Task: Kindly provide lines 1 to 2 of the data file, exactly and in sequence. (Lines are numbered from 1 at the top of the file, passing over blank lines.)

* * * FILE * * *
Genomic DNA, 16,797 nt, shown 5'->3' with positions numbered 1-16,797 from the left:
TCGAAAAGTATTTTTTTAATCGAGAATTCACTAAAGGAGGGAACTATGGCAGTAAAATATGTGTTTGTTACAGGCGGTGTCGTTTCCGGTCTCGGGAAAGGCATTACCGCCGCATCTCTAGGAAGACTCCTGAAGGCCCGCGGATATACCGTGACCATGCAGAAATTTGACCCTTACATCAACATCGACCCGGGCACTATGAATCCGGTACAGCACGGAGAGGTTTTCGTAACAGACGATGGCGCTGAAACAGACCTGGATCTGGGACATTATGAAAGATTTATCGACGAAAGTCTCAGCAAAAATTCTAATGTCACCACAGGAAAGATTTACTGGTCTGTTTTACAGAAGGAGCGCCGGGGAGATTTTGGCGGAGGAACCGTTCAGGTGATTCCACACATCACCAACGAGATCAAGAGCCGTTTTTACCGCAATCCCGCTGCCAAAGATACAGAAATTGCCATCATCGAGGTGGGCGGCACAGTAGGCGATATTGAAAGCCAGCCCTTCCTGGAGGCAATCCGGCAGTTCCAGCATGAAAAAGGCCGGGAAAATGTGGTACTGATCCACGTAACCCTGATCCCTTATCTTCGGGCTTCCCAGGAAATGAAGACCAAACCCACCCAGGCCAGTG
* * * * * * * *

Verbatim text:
Genomic DNA, 16,797 nt, shown 5'->3' with positions numbered 1-16,797 from the left:
TCGAAAAGTATTTTTTTAATCGAGAATTCACTAAAGGAGGGAACTATGGCAGTAAAATATGTGTTTGTTACAGGCGGTGTCGTTTCCGGTCTCGGGAAAGGCATTACCGCCGCATCTCTAGGAAGACTCCTGAAGGCCCGCGGATATACCGTGACCATGCAGAAATTTGACCCTTACATCAACATCGACCCGGGCACTATGAATCCGGTACAGCACGGAGAGGTTTTCGTAACAGACGATGGCGCTGAAACAGACCTGGATCTGGGACATTATGAAAGATTTATCGACGAAAGTCTCAGCAAAAATTCTAATGTCACCACAGGAAAGATTTACTGGTCTGTTTTACAGAAGGAGCGCCGGGGAGATTTTGGCGGAGGAACCGTTCAGGTGATTCCACACATCACCAACGAGATCAAGAGCCGTTTTTACCGCAATCCCGCTGCCAAAGATACAGAAATTGCCATCATCGAGGTGGGCGGCACAGTAGGCGATATTGAAAGCCAGCCCTTCCTGGAGGCAATCCGGCAGTTCCAGCATGAAAAAGGCCGGGAAAATGTGGTACTGATCCACGTAACCCTGATCCCTTATCTTCGGGCTTCCCAGGAAATGAAGACCAAACCCACCCAGGCCAGTG